The fellowship program encompasses three years. During that time, 12 months are required on clinical Maternal-Fetal Medicine rotations, 6 months of elective rotation (clinical or research), and 18 months are spent on research/didactic rotations. Clinical months are spent on the inpatient obstetrical service at each hospital (Memorial Hermann and LBJ), outpatient Maternal-Fetal Medicine consultation services, and various off-service rotations. The off-service rotations include genetics, infectious diseases, obstetrical anesthesia, neonatology, and critical care. The clinical rotations in the Neonatal Intensive Care Unit may be done at either Memorial Hermann Hospital or LBJ, depending on the fellow’s preference. The critical care rotation is a one-month rotation in the 45-bed Surgical Intensive Care Unit at Memorial Hermann Hospital, which is a major Shock/Trauma Unit for the city of Houston. The Critical Care faculty of the Department of Anesthesiology and General Surgery supervises this rotation.

At least 18 months of the three-year fellowship will be spent in a comprehensive research program under the direction of one of the faculty members. It will be the fellow’s choice as to whether the research program will be clinically or basic science oriented. The physical site of the fellow’s research program may be at either Memorial Hermann Hospital or LBJ, again dependent on the fellow’s preference and faculty advisor.

We have developed focused training programs in infectious disease, critical care, genetics, public health, and maternal physiology. These programs may be tailored to provide a Masters of Public Health or Masters of Science in Clinical Research during the three-year fellowship. A combined Critical Care/Maternal-Fetal Medicine Fellowship program is also available, which provides the opportunity for the fellow to meet the requirements to sit for both the critical care and Maternal-Fetal Medicine board exams. At least two courses in the Graduate School of Biological Sciences (GSBS) – including biostatistics – are required for completion of the fellowship. The fellow’s rotation and research schedule can be flexible and is usually tailored to his/her particular needs and interests.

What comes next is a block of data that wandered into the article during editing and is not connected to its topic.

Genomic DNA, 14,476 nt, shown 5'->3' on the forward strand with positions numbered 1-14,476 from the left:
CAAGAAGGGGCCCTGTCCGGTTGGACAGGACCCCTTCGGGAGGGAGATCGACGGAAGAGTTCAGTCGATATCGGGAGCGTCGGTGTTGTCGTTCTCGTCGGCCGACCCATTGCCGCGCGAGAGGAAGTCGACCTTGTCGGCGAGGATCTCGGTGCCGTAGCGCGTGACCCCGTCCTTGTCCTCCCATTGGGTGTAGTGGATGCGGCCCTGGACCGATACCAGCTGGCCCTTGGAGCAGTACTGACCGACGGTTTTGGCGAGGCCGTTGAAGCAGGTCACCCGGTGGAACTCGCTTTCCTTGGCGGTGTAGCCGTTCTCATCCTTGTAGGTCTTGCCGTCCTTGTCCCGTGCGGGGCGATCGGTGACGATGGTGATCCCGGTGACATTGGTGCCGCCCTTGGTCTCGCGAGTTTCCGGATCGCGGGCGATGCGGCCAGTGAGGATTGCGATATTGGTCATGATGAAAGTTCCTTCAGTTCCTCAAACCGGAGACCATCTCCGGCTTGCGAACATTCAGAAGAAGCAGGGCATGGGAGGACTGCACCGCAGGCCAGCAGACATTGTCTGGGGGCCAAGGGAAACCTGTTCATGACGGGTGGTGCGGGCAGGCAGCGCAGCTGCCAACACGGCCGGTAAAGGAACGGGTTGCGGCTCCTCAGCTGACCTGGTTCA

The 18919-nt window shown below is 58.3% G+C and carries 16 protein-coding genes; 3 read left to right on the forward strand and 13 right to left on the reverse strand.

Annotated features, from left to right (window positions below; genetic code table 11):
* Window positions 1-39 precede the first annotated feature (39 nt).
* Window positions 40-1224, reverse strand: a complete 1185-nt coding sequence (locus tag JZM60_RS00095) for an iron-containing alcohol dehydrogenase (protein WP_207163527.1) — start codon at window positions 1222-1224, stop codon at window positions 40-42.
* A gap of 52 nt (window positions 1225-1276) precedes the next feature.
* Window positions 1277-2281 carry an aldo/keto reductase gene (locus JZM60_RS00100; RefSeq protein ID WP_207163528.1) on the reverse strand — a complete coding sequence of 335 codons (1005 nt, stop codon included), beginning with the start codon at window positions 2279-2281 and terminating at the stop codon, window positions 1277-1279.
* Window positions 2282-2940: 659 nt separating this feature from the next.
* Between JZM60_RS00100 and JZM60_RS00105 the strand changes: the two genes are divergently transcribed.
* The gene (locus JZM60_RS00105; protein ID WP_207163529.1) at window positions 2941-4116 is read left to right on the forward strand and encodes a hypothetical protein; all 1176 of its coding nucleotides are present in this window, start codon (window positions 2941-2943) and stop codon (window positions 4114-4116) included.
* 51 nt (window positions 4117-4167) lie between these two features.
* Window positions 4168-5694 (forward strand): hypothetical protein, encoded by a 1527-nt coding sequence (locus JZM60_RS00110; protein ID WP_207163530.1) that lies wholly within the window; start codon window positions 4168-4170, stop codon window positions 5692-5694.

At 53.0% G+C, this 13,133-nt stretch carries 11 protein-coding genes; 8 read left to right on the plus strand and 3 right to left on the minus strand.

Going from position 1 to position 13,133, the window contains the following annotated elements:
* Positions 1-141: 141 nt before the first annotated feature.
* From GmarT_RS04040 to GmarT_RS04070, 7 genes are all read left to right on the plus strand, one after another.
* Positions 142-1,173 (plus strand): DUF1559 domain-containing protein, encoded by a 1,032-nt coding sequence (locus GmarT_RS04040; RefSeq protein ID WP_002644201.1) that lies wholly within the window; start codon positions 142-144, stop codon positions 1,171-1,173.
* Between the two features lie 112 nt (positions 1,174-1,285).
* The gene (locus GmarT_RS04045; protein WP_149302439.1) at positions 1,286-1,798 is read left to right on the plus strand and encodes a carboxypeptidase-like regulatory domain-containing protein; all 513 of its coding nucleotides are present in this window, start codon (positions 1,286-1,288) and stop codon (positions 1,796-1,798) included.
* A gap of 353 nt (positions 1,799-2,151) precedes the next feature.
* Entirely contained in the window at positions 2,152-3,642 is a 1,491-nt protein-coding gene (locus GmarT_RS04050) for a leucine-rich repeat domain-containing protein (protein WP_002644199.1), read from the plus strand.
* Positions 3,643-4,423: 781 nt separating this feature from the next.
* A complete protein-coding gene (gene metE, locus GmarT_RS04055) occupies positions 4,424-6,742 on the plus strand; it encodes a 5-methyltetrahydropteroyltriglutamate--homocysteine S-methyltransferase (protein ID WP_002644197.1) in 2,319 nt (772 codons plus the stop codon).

The graduates of our fellowship program have done extremely well in their pursuit of academic careers. We feel that they have become outstanding Maternal-Fetal Medicine clinicians, as well as getting a good start to their basic science and/or clinical research careers.

Also, the University of Texas-Houston Medical School is one of the 14 centers that participate in the National Institutes of Health Maternal-Fetal Medicine Units Network. This is a five year grant that was awarded for the time period of April 2001-2006.  Participating in this network allows us the opportunity to do randomized clinical trials to further learn about conditions complicating pregnancy and improving the outcome of mothers and their infants.


We now require that all MFM Fellowship applicants submit their applications through ERAS.